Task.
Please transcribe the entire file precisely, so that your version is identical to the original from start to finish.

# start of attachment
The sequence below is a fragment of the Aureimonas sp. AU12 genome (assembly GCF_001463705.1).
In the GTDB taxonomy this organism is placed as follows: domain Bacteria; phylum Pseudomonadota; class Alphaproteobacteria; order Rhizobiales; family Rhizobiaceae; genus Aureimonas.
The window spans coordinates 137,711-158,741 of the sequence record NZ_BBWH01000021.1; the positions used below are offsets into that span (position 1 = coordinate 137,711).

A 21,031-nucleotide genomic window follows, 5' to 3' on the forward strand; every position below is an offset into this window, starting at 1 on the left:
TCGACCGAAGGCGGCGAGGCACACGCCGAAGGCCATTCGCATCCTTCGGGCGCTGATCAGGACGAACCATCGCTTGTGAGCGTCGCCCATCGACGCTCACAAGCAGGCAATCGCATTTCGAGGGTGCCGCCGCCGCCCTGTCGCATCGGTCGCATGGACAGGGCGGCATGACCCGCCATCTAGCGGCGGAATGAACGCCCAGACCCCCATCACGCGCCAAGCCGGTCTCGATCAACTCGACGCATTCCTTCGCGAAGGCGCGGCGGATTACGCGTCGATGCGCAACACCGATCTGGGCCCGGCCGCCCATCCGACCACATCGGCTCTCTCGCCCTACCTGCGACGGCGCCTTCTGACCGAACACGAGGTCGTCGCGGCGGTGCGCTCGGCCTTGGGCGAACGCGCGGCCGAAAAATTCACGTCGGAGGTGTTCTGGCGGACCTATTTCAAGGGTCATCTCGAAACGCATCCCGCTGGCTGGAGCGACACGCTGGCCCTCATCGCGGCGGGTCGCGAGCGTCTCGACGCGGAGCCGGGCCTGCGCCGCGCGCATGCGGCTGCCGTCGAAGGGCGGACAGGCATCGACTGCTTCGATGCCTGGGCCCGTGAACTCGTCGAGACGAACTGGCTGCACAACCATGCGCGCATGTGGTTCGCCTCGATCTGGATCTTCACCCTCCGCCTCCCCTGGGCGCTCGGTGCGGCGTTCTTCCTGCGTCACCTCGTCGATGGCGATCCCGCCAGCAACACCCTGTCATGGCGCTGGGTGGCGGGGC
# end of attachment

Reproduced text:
The sequence below is a fragment of the Aureimonas sp. AU12 genome (assembly GCF_001463705.1).
In the GTDB taxonomy this organism is placed as follows: domain Bacteria; phylum Pseudomonadota; class Alphaproteobacteria; order Rhizobiales; family Rhizobiaceae; genus Aureimonas.
The window spans coordinates 137,711-158,741 of the sequence record NZ_BBWH01000021.1; the positions used below are offsets into that span (position 1 = coordinate 137,711).

A 21,031-nucleotide genomic window follows, 5' to 3' on the forward strand; every position below is an offset into this window, starting at 1 on the left:
TCGACCGAAGGCGGCGAGGCACACGCCGAAGGCCATTCGCATCCTTCGGGCGCTGATCAGGACGAACCATCGCTTGTGAGCGTCGCCCATCGACGCTCACAAGCAGGCAATCGCATTTCGAGGGTGCCGCCGCCGCCCTGTCGCATCGGTCGCATGGACAGGGCGGCATGACCCGCCATCTAGCGGCGGAATGAACGCCCAGACCCCCATCACGCGCCAAGCCGGTCTCGATCAACTCGACGCATTCCTTCGCGAAGGCGCGGCGGATTACGCGTCGATGCGCAACACCGATCTGGGCCCGGCCGCCCATCCGACCACATCGGCTCTCTCGCCCTACCTGCGACGGCGCCTTCTGACCGAACACGAGGTCGTCGCGGCGGTGCGCTCGGCCTTGGGCGAACGCGCGGCCGAAAAATTCACGTCGGAGGTGTTCTGGCGGACCTATTTCAAGGGTCATCTCGAAACGCATCCCGCTGGCTGGAGCGACACGCTGGCCCTCATCGCGGCGGGTCGCGAGCGTCTCGACGCGGAGCCGGGCCTGCGCCGCGCGCATGCGGCTGCCGTCGAAGGGCGGACAGGCATCGACTGCTTCGATGCCTGGGCCCGTGAACTCGTCGAGACGAACTGGCTGCACAACCATGCGCGCATGTGGTTCGCCTCGATCTGGATCTTCACCCTCCGCCTCCCCTGGGCGCTCGGTGCGGCGTTCTTCCTGCGTCACCTCGTCGATGGCGATCCCGCCAGCAACACCCTGTCATGGCGCTGGGTGGCGGGGC